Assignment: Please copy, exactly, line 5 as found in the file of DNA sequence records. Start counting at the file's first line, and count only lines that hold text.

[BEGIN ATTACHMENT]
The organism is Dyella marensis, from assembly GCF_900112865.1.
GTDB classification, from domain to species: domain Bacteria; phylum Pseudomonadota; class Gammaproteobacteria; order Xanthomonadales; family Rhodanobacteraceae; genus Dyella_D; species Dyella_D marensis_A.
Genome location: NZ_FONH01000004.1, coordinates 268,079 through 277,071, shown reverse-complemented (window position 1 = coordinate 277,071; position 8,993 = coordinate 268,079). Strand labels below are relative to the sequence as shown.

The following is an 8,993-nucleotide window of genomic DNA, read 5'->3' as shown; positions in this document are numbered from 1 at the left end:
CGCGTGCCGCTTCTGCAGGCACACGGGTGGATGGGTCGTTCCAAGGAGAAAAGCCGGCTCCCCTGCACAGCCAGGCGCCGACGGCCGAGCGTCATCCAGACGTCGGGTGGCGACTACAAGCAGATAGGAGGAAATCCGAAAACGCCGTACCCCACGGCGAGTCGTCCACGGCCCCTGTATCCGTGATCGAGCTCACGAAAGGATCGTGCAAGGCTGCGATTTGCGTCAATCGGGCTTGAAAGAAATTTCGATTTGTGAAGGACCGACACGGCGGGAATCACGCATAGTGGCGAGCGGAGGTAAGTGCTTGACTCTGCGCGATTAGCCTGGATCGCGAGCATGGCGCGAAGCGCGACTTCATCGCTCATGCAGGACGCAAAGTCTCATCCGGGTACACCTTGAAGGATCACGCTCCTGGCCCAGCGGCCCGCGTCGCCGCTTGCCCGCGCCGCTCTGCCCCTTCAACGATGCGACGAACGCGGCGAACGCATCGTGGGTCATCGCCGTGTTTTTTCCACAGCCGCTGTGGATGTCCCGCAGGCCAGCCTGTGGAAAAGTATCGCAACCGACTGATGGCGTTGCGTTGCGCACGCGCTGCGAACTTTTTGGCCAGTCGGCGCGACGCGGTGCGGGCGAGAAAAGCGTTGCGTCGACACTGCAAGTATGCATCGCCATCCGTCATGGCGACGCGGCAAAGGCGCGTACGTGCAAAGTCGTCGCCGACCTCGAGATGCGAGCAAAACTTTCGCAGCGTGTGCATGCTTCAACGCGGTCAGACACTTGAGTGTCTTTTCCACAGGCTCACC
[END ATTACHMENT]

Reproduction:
CGCGTGCCGCTTCTGCAGGCACACGGGTGGATGGGTCGTTCCAAGGAGAAAAGCCGGCTCCCCTGCACAGCCAGGCGCCGACGGCCGAGCGTCATCCAGACGTCGGGTGGCGACTACAAGCAGATAGGAGGAAATCCGAAAACGCCGTACCCCACGGCGAGTCGTCCACGGCCCCTGTATCCGTGATCGAGCTCACGAAAGGATCGTGCAAGGCTGCGATTTGCGTCAATCGGGCTTGAAAGAAATTTCGATTTGTGAAGGACCGACACGGCGGGAATCACGCATAGTGGCGAGCGGAGGTAAGTGCTTGACTCTGCGCGATTAGCCTGGATCGCGAGCATGGCGCGAAGCGCGACTTCATCGCTCATGCAGGACGCAAAGTCTCATCCGGGTACACCTTGAAGGATCACGCTCCTGGCCCAGCGGCCCGCGTCGCCGCTTGCCCGCGCCGCTCTGCCCCTTCAACGATGCGACGAACGCGGCGAACGCATCGTGGGTCATCGCCGTGTTTTTTCCACAGCCGCTGTGGATGTCCCGCAGGCCAGCCTGTGGAAAAGTATCGCAACCGACTGATGGCGTTGCGTTGCGCACGCGCTGCGAACTTTTTGGCCAGTCGGCGCGACGCGGTGCGGGCGAGAAAAGCGTTGCGTCGACACTGCAAGTATGCATCGCCATCCGTCATGGCGACGCGGCAAAGGCGCGTACGTGCAAAGTCGTCGCCGACCTCGAGATGCGAGCAAAACTTTCGCAGCGTGTGCATGCTTCAACGCGGTCAGACACTTGAGTGTCTTTTCCACAGGCTCACC